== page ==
Their blood is on your hands.


Yawn.


Automatically Appended Next Post:
 BlaxicanX wrote:


Anyway, anyone who is against automated driving is a psychopath and I hope you will never have to experience losing a loved one to a DUI driver or a boomer who fell asleep at the wheel.


What a ridiculous statement. You and peregrine must've been sharing straws.

This message was edited 1 time. Last update was at 2018/12/08 21:41:28


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Vancouver, BC

What happened to the people that raised all the horses or made carriages?

How many people die because of Truck drivers falling asleep at the wheel, or accidents from someone in a hurry making a dumb decision?

Hell, Canada had a pretty good example of what happens with the Humboldt Broncos incident. Saying that Humans will react better than computers seems kind of silly when we see plenty of moronic deaths on a daily basis in traffic.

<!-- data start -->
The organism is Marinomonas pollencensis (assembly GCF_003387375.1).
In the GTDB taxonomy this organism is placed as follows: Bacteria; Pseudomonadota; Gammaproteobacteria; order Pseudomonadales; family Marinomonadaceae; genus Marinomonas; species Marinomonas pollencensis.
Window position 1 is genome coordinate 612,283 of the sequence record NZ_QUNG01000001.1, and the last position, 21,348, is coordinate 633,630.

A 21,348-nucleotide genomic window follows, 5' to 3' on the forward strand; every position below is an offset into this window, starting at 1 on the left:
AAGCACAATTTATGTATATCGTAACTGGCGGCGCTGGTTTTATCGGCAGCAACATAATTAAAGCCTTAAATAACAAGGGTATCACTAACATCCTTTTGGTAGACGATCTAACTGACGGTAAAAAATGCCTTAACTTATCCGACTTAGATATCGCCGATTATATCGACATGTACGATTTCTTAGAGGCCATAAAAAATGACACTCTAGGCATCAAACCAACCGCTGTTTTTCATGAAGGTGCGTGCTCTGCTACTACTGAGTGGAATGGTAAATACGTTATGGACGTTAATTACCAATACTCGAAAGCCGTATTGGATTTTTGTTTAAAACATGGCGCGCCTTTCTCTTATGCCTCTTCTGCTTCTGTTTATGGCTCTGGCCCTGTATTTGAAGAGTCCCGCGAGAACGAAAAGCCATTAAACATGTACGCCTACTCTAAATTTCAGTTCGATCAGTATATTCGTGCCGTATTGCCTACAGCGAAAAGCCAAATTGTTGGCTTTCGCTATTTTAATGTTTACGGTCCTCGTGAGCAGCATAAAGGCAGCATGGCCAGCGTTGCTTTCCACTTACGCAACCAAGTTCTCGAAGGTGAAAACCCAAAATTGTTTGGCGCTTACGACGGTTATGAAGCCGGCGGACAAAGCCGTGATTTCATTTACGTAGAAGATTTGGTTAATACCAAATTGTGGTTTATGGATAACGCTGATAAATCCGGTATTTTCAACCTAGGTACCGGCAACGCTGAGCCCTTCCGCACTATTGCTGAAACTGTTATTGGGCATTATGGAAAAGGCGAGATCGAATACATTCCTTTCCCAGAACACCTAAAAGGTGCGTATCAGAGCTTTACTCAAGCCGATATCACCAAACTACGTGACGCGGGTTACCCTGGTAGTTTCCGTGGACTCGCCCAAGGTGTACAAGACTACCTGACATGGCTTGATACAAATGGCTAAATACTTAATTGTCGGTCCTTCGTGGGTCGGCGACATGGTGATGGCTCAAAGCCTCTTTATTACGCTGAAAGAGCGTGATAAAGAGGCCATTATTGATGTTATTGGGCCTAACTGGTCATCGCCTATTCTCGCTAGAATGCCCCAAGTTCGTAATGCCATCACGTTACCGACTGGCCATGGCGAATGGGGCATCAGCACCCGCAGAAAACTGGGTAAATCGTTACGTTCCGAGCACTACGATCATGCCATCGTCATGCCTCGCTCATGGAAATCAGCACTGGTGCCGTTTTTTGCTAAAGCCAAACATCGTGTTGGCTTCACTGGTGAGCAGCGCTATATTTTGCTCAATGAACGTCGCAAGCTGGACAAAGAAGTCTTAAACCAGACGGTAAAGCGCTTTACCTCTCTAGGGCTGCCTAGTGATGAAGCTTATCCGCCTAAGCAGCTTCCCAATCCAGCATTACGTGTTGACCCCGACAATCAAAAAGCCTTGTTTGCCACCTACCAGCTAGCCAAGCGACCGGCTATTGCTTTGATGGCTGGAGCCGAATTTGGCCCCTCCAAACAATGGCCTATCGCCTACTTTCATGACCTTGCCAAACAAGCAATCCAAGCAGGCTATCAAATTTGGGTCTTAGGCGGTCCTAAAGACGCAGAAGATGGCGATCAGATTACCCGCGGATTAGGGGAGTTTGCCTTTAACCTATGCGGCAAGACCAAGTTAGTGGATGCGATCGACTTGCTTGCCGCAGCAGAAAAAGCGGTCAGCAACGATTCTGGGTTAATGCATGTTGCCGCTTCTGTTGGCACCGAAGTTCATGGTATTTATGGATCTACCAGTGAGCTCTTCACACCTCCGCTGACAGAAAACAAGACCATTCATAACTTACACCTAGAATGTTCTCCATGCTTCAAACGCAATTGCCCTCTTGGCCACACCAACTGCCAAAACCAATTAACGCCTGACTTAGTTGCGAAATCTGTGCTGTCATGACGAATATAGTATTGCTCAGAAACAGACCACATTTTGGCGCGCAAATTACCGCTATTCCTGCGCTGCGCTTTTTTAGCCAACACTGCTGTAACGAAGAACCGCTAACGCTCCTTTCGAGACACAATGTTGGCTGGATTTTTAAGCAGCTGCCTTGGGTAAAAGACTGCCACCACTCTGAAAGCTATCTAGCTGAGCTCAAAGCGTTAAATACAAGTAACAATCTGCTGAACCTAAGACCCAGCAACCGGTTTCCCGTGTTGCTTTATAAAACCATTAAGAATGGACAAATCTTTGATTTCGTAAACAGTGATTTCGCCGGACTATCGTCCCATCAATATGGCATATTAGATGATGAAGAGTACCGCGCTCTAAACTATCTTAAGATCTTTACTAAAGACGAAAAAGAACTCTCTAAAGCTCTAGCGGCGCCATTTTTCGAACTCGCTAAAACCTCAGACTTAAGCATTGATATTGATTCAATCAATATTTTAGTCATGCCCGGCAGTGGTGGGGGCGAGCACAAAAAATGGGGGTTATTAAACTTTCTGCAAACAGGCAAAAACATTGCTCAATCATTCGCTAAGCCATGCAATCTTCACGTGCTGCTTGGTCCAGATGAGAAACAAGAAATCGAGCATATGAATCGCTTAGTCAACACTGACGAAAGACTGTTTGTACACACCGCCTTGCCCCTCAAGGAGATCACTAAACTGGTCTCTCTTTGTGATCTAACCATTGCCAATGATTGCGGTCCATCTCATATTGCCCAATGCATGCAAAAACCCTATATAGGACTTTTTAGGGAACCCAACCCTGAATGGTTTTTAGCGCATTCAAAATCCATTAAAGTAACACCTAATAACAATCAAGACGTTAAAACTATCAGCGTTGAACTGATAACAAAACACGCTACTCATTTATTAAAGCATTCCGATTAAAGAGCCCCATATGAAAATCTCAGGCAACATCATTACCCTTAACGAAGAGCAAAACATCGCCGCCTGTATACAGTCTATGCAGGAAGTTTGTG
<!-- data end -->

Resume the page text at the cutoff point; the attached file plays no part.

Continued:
Of course, your entire argument seems to boil down to "Computers bad" and "You aren't taking my driving away!".




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Bodt

If you want to straw man it, then yeah I guess, but then my respone would be, 'humans are unsafe, computers amazing, if you drive you're a murderer'

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What I keep seeing here queen, is exactly what people are saying: you are taking a very luddite position that kinda boils down a strawman in itself.

What many/most of the other users are saying here is, this is not a currently viable technology, however work is being done to make it viable, and when that happens, we will be ABLE to do away with incidents like the Humboldt Broncos and thousands of other non-related DUI incidents. Feth, kids will be able to get on their school bus safely, because in a hurry donkey caves won't be flying past the flashing red lights. That isn't now. . . that is the future.
   
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Bodt

I've stayed multiple times in this thread. That my rational position is that there are too many variables, unanswered questions, and flaws in the technology for us to be blindly accepting of it at this point in time. (independent, though related to my personal opinion of not liking the idea of autonomous vehicles)